Sunday 17 December 2017

Home economics... Answering your property questions

A wild fox is finding its way into a reader's garden.
A wild fox is finding its way into a reader's garden.
Sinead Ryan

Sinead Ryan

Our property expert answers questions about letting houses to the council and a neighbour who insists on feeding visiting animals.

Question: I heard a radio ad about landlords letting their houses to the council with guarantees on rent. Is this scheme generally available and is there a catch? Do they vet tenants and what is the cost for the guaranteed rent? I missed hearing the ad again so I'm not sure where to find out this information.

Sinead replies: All four local authorities in Dublin (and others countrywide) offer deals to landlords guaranteeing rental income for housing long-stay social housing clients. In Dublin alone there are 4,600 units availing of them under the Rental Accommodation Scheme (RAS) or Housing Assistance Programme (HAP). They have started a campaign to grow that number due to the housing crisis. Tenants are vetted and handled by the council.

There are a range of options which allow landlords hand over properties for up to 20 years with no letting fees, vacancy costs or rent arrears. Landlords are offered rents up to 92pc of the market rate and in some cases, the council handles property maintenance also.

There are strict criteria to be met in terms of fire, health and safety measures, location and suitability of properties and your own authority can best advise on this.

Many landlords like the security of the scheme, and even if they believe they could get higher rent on the open market they may not want the hassle of it. Do examine the terms and conditions carefully before making your decision, but you could sign up for a year and see how you get on. See for more information.

Question: My neighbour has a very verdant garden with lots of trees and bushes while mine is gravelled with plants in pots and very neat and tidy. The problem is that she insists on feeding everything that comes into her garden including stray cats and wild foxes, and on occasion they make their way under our shared wire fence and they dirty and dig up my plants. I've spoken with her, to no avail - she thinks she's helping them. Is there anything I can do legally?

Sinead replies: This would annoy me too. The first thing, rather than hop down the legal route could be to deter the animals yourself. There are lots of repellents you can buy which spray either water, a citron-based product or a sound device which foxes and/or felines cannot bear. Others are granules you spread on your garden which they avoid. In addition, there are 'prickle' strips you can buy to put under the fence which hurts (but don't maim) animals. See for options or your local garden centre.

Because your neighbour doesn't actually own the animals, it does pose a trickier legal issue, explains Susan Cosgrove of Cosgrove Gaynard solicitors as she cannot be held liable for damage to your garden as if it were caused by, say, her dog.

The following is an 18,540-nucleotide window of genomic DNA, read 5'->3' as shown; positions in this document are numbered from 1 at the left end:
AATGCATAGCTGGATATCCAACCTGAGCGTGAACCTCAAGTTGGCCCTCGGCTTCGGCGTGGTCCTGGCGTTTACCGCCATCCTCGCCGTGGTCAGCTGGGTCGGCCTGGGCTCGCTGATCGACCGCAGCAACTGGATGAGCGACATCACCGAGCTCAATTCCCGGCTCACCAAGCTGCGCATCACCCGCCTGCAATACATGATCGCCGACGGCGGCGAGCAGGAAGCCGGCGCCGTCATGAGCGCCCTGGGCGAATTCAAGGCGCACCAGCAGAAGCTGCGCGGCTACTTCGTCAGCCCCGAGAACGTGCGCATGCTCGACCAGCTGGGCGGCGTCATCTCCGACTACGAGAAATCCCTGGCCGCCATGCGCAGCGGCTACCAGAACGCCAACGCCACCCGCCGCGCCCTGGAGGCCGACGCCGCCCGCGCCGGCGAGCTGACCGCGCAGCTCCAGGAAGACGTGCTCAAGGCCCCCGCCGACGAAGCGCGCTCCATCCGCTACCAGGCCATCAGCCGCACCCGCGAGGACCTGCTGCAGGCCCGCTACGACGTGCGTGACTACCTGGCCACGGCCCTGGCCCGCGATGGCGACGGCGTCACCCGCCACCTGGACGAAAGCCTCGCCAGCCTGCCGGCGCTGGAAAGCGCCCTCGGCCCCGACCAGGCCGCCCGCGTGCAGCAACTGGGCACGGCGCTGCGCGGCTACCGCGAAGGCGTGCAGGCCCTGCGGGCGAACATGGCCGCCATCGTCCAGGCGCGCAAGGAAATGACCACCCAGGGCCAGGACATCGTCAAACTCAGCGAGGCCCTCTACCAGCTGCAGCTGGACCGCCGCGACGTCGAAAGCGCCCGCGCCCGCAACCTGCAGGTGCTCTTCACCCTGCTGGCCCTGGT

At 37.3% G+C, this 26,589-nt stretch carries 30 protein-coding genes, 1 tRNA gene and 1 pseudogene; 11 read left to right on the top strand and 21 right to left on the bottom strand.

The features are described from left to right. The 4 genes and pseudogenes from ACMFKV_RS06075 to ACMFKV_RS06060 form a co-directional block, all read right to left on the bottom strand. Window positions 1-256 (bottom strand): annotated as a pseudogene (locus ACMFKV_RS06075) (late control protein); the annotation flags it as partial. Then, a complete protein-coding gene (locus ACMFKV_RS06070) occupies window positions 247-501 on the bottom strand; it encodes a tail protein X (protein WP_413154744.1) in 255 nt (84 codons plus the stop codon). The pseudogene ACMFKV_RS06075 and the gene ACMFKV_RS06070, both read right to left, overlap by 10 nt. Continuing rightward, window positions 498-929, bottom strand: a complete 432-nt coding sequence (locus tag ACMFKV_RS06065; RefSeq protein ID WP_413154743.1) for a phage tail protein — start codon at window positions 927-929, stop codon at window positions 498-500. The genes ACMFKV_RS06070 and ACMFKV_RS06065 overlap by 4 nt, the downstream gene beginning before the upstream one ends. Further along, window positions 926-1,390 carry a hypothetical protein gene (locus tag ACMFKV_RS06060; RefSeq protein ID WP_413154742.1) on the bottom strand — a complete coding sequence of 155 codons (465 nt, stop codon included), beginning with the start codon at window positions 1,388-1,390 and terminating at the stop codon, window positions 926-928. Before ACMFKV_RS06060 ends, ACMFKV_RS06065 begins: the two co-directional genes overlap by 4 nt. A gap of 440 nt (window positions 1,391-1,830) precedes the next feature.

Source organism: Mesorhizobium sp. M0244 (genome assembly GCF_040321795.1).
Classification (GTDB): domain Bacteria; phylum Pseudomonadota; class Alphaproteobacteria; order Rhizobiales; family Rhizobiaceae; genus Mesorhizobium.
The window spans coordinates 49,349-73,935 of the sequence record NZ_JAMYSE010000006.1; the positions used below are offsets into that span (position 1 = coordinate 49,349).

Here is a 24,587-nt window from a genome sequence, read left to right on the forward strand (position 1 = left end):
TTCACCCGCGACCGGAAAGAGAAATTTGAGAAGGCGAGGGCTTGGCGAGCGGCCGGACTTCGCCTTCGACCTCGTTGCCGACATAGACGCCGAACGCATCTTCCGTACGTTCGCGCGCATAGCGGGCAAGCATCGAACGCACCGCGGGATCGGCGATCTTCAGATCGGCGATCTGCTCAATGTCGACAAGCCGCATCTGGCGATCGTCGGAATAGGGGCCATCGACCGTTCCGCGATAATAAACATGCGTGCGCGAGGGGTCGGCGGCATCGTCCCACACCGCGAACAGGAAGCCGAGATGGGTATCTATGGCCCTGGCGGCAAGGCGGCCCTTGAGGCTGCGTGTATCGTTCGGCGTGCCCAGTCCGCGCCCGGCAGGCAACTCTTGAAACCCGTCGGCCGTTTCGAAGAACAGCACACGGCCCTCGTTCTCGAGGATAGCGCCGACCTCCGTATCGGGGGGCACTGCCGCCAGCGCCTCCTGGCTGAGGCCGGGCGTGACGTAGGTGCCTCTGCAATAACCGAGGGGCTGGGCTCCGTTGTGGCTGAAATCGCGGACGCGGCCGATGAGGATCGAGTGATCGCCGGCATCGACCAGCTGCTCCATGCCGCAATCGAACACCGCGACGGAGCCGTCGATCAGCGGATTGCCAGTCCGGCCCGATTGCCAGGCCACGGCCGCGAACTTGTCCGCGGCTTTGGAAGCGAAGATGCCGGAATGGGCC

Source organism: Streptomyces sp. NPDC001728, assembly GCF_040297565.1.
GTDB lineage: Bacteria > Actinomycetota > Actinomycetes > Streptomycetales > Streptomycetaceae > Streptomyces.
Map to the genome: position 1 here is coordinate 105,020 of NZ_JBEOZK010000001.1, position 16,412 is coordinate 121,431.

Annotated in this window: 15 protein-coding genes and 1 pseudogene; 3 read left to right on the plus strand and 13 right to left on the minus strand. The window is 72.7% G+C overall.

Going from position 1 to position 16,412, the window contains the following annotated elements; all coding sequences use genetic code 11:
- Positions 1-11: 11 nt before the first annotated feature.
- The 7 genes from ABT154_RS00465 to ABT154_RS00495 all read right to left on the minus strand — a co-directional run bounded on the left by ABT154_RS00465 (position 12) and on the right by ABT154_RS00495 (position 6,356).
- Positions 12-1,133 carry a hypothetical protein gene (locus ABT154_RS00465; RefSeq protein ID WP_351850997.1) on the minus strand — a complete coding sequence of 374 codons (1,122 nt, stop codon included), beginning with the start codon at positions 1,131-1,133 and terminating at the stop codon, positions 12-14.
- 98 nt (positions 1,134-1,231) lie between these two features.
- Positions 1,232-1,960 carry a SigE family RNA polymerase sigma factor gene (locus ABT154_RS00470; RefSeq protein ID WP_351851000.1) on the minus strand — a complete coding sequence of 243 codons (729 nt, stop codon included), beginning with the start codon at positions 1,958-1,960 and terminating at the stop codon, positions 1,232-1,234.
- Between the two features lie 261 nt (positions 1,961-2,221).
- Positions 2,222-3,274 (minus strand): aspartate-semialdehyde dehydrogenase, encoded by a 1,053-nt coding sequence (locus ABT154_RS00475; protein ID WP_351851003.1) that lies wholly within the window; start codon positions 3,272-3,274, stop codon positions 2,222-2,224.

"There is no law that prohibits feeding stray animals. No doubt your neighbour is doing so out of the goodness of her heart and does not realise the problems being caused. It is definitely worth trying to discuss this matter once again and explaining your concerns and in particular the damage being caused to your garden due to her actions. There should be actions she can take, ie keep the feeding area away from your garden, mend fences, provide a litter area on her own property etc.

"If she refuses to assist, there may be enough to take a nuisance action against her. You should note that even though these animals are stray it would be illegal to dump them elsewhere, however you can take an animal you have caught to a shelter."

The Ryan review

Hmmm.  Language is everything.  When Housing Minister Alan Kelly talks about introducing 'rent certainty', does he really mean 'rent control' and if so, how can that possibly work in a free market?

The Attorney General recently paved the way for "rent whatever" allowing rents to be linked to inflation, but with that figure languishing close to zero, it's surely semantics.

Creating an artificial ceiling on rents while tackling the real problem - supply - means that the opposite of that required occurs: the black market flourishes and demand for too few units increases exponentially as those who were just about making their rent, or are paying higher than the new ceiling, strive to move or reset their leases.

For their part, landlords are not buoyed by the measure, but perhaps see it as the final straw and sell up, or default on their own mortgages, not helping the rental market one whit.

You can call it what you like; the yanks favour "rental stabilisation" but irrespective, it doesn't work. It's a little like the crèche fees argument: offer tax relief and private businesses simply increase their charges to meet the new normal.

In the housing market, increasing rent supplement will have precisely the same effect, so Mr Kelly's job is undoubtedly tricky and he is attempting to find a middle ground. Slapping a site tax on recalcitrant developers might be the best start.

Indo Property

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